Speaker John Boehner today will make the case to Republicans that a transportation spending measure being worked on in the House is not only a radical departure from past bills but fits squarely within conservative ideology.
The Ohio Republican could have his work cut out for him: Conservatives in his Conference feel they were shut out of developing the bill and worry they will be forced into voting for a measure that they don’t support and that has little chance of passing the Senate.
“Conservatives are being put in a bad position by their leadership, just as moderate Democrats were by their leadership” when then-Speaker Nancy Pelosi (Calif.) pushed a climate change bill that included a cap-and-trade system for emissions, one activist warned. That bill died in the Senate but became a rallying cry against Democrats in the 2010 elections.
Backers of the transit measure dismiss those concerns, arguing that Boehner and Transportation and Infrastructure Chairman John Mica (R-Fla.) have crafted the legislation to address those issues.
According to leadership aides, Boehner will make the strongest case to date for the highway bill, which melds infrastructure spending and revenues from energy development in what Republicans believe will be a political weapon against Democrats.
Boehner will tell his colleagues that “this is a new and different animal and not like highway bills in the past,” one GOP aide said, explaining that the House’s top Republican hopes to nip growing complaints from conservatives in the bud.
Although Boehner and some of his more conservative Members have been at odds during the past year, the fact that Boehner has never voted for a highway bill could help him make his case, aides added.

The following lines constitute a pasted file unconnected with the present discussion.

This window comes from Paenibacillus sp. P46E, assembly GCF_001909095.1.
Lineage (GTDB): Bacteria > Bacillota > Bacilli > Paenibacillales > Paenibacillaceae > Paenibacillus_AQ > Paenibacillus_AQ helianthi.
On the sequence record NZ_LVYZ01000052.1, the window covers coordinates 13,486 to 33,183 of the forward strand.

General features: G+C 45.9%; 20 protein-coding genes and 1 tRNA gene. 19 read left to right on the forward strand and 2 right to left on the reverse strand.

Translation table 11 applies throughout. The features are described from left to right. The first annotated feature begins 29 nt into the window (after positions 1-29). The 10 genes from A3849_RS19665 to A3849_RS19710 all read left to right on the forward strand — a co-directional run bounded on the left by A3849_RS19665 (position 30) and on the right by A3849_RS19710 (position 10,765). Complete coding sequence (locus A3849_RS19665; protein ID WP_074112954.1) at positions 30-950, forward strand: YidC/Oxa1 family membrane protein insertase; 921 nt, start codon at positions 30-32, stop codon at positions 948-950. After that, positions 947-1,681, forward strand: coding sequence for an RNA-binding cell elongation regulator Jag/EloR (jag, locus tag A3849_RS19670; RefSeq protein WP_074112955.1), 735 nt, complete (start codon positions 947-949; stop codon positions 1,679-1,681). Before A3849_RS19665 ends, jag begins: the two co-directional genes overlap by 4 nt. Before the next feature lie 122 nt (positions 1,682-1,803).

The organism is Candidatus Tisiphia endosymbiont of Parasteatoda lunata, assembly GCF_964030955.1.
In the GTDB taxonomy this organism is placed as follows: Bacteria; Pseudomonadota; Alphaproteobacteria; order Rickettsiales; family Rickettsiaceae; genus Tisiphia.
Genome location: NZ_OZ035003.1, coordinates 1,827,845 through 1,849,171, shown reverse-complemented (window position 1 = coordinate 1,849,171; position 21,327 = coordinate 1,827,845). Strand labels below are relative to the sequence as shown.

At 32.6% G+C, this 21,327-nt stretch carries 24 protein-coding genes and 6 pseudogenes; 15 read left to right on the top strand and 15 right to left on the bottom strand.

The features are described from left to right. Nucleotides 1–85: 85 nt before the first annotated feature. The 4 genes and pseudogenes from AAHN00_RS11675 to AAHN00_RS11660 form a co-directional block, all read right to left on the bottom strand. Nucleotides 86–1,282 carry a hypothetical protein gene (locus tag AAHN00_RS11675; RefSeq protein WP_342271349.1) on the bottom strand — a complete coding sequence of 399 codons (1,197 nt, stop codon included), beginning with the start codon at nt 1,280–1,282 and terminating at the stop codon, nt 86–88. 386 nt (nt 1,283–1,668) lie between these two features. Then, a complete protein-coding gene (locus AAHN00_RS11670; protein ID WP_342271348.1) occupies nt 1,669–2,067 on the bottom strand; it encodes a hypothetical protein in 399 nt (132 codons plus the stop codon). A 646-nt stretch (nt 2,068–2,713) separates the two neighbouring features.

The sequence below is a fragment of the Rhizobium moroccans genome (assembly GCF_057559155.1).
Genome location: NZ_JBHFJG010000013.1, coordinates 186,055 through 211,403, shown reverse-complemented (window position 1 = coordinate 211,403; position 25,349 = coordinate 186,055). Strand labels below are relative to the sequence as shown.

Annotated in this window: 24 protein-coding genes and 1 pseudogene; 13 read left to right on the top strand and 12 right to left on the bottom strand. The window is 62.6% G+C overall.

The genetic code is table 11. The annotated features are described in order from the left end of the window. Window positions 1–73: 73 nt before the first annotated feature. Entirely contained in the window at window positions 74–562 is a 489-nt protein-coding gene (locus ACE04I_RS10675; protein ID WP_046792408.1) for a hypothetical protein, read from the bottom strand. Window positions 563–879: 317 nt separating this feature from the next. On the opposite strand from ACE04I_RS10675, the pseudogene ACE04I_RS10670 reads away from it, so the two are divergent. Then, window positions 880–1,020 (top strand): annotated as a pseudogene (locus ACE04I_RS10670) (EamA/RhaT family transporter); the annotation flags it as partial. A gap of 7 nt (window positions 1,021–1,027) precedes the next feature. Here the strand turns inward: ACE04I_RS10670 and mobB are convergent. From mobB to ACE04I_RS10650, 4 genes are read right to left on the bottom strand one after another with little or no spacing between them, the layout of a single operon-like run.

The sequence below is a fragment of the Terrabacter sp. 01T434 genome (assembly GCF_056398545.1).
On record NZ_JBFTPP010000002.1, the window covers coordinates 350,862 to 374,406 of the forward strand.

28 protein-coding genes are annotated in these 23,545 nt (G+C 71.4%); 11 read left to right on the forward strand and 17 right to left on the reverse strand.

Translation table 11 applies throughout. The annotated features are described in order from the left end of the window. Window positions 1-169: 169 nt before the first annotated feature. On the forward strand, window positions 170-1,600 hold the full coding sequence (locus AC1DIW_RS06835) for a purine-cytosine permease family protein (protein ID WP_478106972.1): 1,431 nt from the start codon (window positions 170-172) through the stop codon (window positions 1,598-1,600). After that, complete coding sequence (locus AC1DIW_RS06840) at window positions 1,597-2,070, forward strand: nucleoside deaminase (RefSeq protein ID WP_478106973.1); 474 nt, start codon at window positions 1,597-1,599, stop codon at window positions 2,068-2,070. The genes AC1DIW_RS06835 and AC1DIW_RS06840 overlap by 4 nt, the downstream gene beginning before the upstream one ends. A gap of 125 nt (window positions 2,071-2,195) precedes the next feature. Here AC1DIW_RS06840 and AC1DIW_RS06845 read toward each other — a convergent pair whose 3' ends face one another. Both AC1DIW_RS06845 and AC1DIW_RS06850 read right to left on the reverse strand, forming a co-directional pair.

House Majority Whip Kevin McCarthy (R-Calif.) has been quietly working the Conference on the bill — even though committees are just this week beginning consideration. Leadership aides said McCarthy has begun discussions with a number of conservatives on the bill.
The leadership push is part of an effort to build momentum for the five-year $260 billion bill orchestrated by Boehner with a goal of bringing the package to the floor before the end of February.
Transportation and Infrastructure Committee Republicans — who will mark up the bill Thursday, just two days after it was unveiled — touted the bill’s reforms to the highway spending program.
“This is probably the most important piece of legislation the Congress will consider to put people to work and also cut some of our reliance on foreign energy,” Mica said at a news conference, pointing to the elimination or consolidation of some 70 federal programs as a key aspect of the bill.
Rep. Bill Shuster (R-Pa.) argued that “we are going to reduce the size of government” while still helping build new infrastructure, which he called a GOP tradition.
Sen. Dianne Feinstein, D-Calif., chairman of the Senate Intelligence Committee, speaks with reporters in the Capitol after a speech on the Senate floor that accused the CIA of searching computers set up for Congressional staff for their research of interrogation programs.